Millennial Musings: Tying the Threads of Resistance 

-Eric Enriquez Sandpaper Writer

I can see the world is changing.

I can see the changes all around me. I can hear the world is not going anywhere at all. I hear silence and derision, apathy and indecision all around me. I feel the constant motion of events, of that passage we call time, of the biology of this world, the flow of the wind through East Asia, the Middle East, the polar caps, the United States. I can feel the flow of our world’s blood and the raging bursts of energy we call our lives, but I’m living in a philosophy that prefers death.

As the millennium draws near we collectively grow anxious over this artificial milestone in the history of our planet, as though the ultimate crisis of the world hadn't already started with the first drop of the atom bomb. For longer than I can remember I’ve been feeling an anxiety about the world and the direction we’ve been heading. I’ve seen events as a constant and unstoppable rush towards a final end. And I was wrong. Our self-fulfilling prophecy of doom isn’t anything new, and the destructive arrogance of those I am powerless to stop doesn’t have a set time limit. The truth is, though, that we’ve had plenty of crises these past few centuries, and we are at one once again. This is a turning point that is eternally tied to the innumerable historical struggles for and against power.

The year 1998 saw the Indonesian economy suffer along with the other nations caught up in an economic crisis, which triggered a bailout that had nothing to do with the real Indonesian economy, which sparked widespread riots in an already volatile nation, leading the U.S. press to focus on the racist motives of the xenophobic Indonesians, raiding the homes of the Chinese ethnic population that, coincidentally, held a significant portion of the nation’s wealth. Then Suharto stepped down, an event nobody would have predicted. Suddenly the media were struggling to save face as they revised Suharto’s image from benevolent leader to well-meaning dictator whose time was up. Very little comment was made on this irony as the world was captivated by Monicagate.

While riots and protests persisted in Indonesia, European countries began to question the policies of the International Monetary Fund and the World Bank. The eternal ping pong from left to right and back again that Europe seems to have been caught up in may have broken, as the Green party gains legitimacy and the critique of global neoliberalism surpasses party lines. The world is refusing the bitter brew even as multinational corporations continue to concoct it.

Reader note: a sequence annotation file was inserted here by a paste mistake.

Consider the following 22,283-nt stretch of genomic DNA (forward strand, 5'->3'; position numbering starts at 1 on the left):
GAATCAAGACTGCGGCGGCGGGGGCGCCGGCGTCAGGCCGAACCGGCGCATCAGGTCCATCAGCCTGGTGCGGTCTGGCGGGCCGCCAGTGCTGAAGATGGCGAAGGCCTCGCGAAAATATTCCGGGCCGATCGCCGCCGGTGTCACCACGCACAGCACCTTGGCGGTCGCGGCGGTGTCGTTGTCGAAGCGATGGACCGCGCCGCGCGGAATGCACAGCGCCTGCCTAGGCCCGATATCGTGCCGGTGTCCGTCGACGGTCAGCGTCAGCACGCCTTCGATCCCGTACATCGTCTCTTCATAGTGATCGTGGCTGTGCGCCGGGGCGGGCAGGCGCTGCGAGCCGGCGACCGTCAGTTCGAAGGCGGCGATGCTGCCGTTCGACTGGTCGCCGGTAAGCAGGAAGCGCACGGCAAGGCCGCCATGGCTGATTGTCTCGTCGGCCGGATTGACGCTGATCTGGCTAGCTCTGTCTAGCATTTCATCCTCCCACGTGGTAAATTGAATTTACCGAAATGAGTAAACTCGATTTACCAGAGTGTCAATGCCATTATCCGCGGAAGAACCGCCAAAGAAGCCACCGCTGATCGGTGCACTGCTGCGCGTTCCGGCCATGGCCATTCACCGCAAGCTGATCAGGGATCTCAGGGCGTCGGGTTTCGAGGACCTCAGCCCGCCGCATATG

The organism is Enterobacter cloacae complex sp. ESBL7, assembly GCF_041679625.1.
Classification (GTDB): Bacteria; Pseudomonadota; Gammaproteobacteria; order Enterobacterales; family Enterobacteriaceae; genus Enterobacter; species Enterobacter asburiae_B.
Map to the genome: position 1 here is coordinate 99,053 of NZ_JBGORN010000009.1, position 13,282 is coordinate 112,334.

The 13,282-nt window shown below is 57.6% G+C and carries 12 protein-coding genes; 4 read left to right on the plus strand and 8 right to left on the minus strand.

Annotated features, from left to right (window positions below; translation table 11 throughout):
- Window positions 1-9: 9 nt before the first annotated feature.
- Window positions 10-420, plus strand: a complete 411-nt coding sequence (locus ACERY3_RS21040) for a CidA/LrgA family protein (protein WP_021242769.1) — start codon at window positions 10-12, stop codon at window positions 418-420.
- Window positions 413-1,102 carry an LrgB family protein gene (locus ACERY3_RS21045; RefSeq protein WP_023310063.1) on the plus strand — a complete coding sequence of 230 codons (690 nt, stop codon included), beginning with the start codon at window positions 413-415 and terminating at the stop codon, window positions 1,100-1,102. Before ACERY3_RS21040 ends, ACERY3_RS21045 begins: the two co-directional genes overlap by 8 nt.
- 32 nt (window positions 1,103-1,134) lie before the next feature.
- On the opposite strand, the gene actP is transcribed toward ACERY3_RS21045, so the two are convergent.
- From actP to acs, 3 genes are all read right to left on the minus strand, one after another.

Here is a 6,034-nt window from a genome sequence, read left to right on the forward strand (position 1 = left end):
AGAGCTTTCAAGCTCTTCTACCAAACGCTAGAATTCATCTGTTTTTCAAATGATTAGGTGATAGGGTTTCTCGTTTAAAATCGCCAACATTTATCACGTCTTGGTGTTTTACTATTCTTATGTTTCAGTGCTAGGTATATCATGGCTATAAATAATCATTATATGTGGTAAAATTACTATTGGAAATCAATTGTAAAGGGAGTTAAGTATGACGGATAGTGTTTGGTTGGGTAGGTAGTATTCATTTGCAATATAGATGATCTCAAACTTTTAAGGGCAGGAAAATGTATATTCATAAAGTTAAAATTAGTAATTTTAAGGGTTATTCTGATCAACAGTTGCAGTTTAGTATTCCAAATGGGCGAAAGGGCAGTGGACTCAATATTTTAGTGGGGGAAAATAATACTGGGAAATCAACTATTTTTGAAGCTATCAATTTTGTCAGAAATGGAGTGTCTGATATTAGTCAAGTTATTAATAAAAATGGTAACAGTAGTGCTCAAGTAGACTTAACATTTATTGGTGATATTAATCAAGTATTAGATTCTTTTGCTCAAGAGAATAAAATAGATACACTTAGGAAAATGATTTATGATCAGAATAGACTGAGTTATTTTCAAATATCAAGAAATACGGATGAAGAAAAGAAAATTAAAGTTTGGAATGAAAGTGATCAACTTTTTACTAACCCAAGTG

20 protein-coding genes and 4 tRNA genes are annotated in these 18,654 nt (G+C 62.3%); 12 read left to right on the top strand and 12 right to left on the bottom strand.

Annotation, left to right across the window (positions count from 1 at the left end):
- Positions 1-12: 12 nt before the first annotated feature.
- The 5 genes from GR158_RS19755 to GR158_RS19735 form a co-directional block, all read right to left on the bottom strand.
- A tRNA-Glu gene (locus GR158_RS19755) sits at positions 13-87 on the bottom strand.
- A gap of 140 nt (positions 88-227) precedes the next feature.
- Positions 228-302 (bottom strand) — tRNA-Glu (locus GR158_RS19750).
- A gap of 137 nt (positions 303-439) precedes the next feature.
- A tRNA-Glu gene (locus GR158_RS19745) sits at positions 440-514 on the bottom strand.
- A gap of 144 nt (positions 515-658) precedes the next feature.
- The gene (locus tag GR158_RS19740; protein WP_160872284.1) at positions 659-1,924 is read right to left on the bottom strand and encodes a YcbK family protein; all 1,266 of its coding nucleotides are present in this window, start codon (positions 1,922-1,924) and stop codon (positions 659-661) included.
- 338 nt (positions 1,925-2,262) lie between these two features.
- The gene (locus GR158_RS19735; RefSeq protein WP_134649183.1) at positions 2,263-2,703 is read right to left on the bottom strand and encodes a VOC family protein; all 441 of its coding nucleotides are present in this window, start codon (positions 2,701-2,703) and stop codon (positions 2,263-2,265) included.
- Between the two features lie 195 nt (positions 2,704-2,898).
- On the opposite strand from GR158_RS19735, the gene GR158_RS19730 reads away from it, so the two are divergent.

Pinochet has been extradited in the first baby step towards justice, Clinton bombed two nations in an attempt to find a phantom terrorist, then bombed Iraq for good measure as Congress told America it was to distract attention from a sexual affair that nobody cares about. The struggle in Chiapas continues even as it becomes yesterday’s headlines. The United States increases its efforts against drug lords posing as leftist guerrillas – or leftist guerrillas dealing drugs – in Columbia, as Chiquita forces a small newspaper to repeal a piece of investigative reporting that investigated the wrong side. Recently Yugoslavia has joined the ranks of victims in a bombing campaign that can only lead to greater suffering for those the U.S. claims it is protecting. Yet things are changing.

This entire decade has witnessed the end of an era of polarity in political struggle and the dawn of real struggle, even as the powers that be move to solidify their global dominance. Revolution no longer means Marxist party lines or immediate utopia, but real efforts for slow, painful but definite change. The campaign to save Mumia Abu-Jamal, a political prisoner as important to some of us as the Haymarket Martyrs and the Rosenbergs, has grown to significant proportion, but the gavel of injustice continues to pound out the voices. The machine is strong but it seems we are awakening.